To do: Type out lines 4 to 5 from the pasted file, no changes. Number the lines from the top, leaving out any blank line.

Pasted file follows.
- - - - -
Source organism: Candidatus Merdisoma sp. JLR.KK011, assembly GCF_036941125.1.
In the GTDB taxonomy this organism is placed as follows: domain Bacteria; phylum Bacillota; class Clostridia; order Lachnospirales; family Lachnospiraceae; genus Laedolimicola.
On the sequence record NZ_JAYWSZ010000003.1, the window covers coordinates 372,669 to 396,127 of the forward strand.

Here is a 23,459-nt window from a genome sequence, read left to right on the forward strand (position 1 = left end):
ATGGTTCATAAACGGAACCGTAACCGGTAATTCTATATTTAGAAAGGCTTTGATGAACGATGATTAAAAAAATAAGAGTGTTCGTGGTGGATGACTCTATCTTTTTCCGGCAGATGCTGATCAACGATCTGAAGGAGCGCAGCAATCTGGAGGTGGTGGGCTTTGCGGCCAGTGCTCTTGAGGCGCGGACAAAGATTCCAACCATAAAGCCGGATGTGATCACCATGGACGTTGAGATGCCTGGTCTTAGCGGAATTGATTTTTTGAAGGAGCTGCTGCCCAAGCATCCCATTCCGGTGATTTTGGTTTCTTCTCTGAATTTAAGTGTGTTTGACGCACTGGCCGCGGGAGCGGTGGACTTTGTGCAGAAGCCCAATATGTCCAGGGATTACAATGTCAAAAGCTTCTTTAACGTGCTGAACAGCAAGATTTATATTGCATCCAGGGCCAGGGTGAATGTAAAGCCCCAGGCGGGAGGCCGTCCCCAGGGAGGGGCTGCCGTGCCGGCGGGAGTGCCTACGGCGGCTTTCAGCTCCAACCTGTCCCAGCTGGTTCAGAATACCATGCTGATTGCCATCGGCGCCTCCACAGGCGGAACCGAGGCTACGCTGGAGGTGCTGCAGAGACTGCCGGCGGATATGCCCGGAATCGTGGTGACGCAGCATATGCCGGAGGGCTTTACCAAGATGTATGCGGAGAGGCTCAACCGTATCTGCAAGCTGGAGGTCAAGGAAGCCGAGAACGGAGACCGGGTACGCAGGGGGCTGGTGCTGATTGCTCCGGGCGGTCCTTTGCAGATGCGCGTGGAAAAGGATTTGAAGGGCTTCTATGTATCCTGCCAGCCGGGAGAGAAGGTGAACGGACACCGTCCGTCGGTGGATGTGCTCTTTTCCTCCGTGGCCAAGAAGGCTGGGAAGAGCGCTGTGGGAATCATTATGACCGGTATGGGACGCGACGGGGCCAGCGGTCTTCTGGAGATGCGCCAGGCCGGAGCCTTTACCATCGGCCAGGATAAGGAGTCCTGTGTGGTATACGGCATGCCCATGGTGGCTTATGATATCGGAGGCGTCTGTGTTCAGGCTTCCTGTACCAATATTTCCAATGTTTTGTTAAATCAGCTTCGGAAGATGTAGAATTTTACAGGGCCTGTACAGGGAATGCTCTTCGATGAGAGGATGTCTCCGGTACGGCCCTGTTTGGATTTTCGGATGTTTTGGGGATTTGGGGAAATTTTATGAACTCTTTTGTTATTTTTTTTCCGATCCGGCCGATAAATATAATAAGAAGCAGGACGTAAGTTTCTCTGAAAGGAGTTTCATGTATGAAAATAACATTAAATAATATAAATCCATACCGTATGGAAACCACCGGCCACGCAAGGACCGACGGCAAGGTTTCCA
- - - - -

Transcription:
Here is a 23,459-nt window from a genome sequence, read left to right on the forward strand (position 1 = left end):
ATGGTTCATAAACGGAACCGTAACCGGTAATTCTATATTTAGAAAGGCTTTGATGAACGATGATTAAAAAAATAAGAGTGTTCGTGGTGGATGACTCTATCTTTTTCCGGCAGATGCTGATCAACGATCTGAAGGAGCGCAGCAATCTGGAGGTGGTGGGCTTTGCGGCCAGTGCTCTTGAGGCGCGGACAAAGATTCCAACCATAAAGCCGGATGTGATCACCATGGACGTTGAGATGCCTGGTCTTAGCGGAATTGATTTTTTGAAGGAGCTGCTGCCCAAGCATCCCATTCCGGTGATTTTGGTTTCTTCTCTGAATTTAAGTGTGTTTGACGCACTGGCCGCGGGAGCGGTGGACTTTGTGCAGAAGCCCAATATGTCCAGGGATTACAATGTCAAAAGCTTCTTTAACGTGCTGAACAGCAAGATTTATATTGCATCCAGGGCCAGGGTGAATGTAAAGCCCCAGGCGGGAGGCCGTCCCCAGGGAGGGGCTGCCGTGCCGGCGGGAGTGCCTACGGCGGCTTTCAGCTCCAACCTGTCCCAGCTGGTTCAGAATACCATGCTGATTGCCATCGGCGCCTCCACAGGCGGAACCGAGGCTACGCTGGAGGTGCTGCAGAGACTGCCGGCGGATATGCCCGGAATCGTGGTGACGCAGCATATGCCGGAGGGCTTTACCAAGATGTATGCGGAGAGGCTCAACCGTATCTGCAAGCTGGAGGTCAAGGAAGCCGAGAACGGAGACCGGGTACGCAGGGGGCTGGTGCTGATTGCTCCGGGCGGTCCTTTGCAGATGCGCGTGGAAAAGGATTTGAAGGGCTTCTATGTATCCTGCCAGCCGGGAGAGAAGGTGAACGGACACCGTCCGTCGGTGGATGTGCTCTTTTCCTCCGTGGCCAAGAAGGCTGGGAAGAGCGCTGTGGGAATCATTATGACCGGTATGGGACGCGACGGGGCCAGCGGTCTTCTGGAGATGCGCCAGGCCGGAGCCTTTACCATCGGCCAGGATAAGGAGTCCTGTGTGGTATACGGCATGCCCATGGTGGCTTATGATATCGGAGGCGTCTGTGTTCAGGCTTCCTGTACCAATATTTCCAATGTTTTGTTAAATCAGCTTCGGAAGATGTAGAATTTTACAGGGCCTGTACAGGGAATGCTCTTCGATGAGAGGATGTCTCCGGTACGGCCCTGTTTGGATTTTCGGATGTTTTGGGGATTTGGGGAAATTTTATGAACTCTTTTGTTATTTTTTTTCCGATCCGGCCGATAAATATAATAAGAAGCAGGACGTAAGTTTCTCTGAAAGGAGTTTCATGTATGAAAATAACATTAAATAATATAAATCCATACCGTATGGAAACCACCGGCCACGCAAGGACCGACGGCAAGGTTTCCA